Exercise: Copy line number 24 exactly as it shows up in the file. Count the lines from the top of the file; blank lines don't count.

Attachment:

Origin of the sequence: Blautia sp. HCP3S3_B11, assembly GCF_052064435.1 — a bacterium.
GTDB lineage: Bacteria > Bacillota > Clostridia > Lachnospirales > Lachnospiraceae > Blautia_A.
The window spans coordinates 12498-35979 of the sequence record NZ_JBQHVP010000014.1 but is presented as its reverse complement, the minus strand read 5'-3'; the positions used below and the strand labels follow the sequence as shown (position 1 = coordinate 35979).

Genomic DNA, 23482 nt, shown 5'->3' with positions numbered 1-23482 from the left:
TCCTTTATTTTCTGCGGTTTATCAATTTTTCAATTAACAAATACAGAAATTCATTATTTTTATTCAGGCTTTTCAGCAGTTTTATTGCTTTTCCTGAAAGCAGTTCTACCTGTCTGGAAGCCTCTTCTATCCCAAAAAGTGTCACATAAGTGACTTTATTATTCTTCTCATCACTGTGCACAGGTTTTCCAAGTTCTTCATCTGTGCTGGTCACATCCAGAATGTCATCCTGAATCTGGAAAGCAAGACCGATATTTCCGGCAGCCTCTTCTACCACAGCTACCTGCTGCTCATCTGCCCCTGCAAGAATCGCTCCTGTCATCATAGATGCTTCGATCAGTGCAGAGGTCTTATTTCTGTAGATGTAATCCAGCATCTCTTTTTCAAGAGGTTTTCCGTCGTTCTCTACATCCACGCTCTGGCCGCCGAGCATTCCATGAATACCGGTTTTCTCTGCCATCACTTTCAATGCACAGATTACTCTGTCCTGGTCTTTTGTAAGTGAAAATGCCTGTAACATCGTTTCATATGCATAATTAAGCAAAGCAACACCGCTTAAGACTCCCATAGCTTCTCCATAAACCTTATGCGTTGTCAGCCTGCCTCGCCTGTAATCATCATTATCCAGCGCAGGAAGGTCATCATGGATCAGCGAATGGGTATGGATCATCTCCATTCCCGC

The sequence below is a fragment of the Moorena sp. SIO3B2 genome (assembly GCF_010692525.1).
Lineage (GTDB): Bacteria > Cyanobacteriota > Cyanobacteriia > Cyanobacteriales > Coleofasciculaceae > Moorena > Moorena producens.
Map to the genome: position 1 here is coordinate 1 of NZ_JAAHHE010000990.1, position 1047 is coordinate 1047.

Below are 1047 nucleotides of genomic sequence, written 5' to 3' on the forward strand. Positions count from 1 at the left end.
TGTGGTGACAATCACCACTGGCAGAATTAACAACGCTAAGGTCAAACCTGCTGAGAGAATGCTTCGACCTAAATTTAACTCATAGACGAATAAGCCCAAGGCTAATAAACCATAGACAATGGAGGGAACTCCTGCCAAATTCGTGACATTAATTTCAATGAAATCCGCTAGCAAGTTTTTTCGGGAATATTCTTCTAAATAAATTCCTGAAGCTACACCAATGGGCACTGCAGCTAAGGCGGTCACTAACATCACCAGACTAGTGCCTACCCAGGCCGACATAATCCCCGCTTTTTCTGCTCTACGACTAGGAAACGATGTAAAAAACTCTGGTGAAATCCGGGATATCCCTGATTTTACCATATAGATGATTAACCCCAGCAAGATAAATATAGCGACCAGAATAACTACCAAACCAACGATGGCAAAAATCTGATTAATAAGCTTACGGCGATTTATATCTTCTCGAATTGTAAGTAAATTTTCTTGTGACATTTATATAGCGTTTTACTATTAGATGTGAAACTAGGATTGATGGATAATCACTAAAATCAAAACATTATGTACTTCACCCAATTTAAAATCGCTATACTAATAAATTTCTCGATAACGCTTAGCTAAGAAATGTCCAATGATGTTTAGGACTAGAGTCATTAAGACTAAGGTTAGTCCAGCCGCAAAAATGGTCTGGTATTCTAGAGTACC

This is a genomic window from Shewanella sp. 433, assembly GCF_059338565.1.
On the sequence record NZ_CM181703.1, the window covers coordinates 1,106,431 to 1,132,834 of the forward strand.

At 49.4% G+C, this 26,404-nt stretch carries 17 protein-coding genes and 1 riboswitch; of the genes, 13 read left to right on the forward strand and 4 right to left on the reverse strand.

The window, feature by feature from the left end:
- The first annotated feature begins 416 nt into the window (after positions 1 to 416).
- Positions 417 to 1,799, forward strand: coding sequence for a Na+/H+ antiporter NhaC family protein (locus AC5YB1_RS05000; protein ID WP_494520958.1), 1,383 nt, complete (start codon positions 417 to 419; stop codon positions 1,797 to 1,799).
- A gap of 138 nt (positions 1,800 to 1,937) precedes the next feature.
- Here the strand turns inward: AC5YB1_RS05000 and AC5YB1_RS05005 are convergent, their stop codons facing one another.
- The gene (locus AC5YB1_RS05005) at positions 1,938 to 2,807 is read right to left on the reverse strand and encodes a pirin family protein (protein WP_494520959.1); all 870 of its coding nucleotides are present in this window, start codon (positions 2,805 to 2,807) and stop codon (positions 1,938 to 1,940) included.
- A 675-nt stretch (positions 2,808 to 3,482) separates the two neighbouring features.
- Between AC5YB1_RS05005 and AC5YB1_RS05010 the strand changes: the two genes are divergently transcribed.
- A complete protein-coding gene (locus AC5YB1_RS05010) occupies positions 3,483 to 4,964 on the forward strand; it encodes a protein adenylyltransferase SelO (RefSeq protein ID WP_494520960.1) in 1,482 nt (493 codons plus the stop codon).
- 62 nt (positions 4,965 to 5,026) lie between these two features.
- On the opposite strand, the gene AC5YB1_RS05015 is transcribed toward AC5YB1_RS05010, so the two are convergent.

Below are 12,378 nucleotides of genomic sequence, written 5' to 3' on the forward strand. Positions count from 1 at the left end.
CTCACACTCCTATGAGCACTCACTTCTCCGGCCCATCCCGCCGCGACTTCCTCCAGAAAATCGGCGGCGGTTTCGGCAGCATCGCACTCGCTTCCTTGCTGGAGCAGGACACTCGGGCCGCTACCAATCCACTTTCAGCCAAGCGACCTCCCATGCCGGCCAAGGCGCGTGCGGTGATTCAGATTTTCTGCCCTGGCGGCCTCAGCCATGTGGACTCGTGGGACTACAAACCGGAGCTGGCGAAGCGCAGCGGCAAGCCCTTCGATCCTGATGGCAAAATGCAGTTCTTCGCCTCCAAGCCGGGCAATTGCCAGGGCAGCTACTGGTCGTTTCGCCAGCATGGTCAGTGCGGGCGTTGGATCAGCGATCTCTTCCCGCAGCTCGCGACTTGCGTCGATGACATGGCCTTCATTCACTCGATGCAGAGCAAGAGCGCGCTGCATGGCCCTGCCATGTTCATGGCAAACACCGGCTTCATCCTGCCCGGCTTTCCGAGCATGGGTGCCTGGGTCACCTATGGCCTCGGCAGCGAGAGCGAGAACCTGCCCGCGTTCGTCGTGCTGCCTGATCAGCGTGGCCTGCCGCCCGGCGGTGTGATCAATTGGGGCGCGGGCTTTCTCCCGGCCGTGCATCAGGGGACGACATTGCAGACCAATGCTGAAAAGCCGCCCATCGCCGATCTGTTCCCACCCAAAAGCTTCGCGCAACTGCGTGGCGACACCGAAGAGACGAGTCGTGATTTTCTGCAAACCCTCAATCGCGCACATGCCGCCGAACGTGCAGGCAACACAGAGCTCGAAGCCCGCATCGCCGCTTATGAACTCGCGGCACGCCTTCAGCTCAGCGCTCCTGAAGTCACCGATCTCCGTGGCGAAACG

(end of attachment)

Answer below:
- On the opposite strand, the gene AC5YB1_RS05015 is transcribed toward AC5YB1_RS05010, so the two are convergent.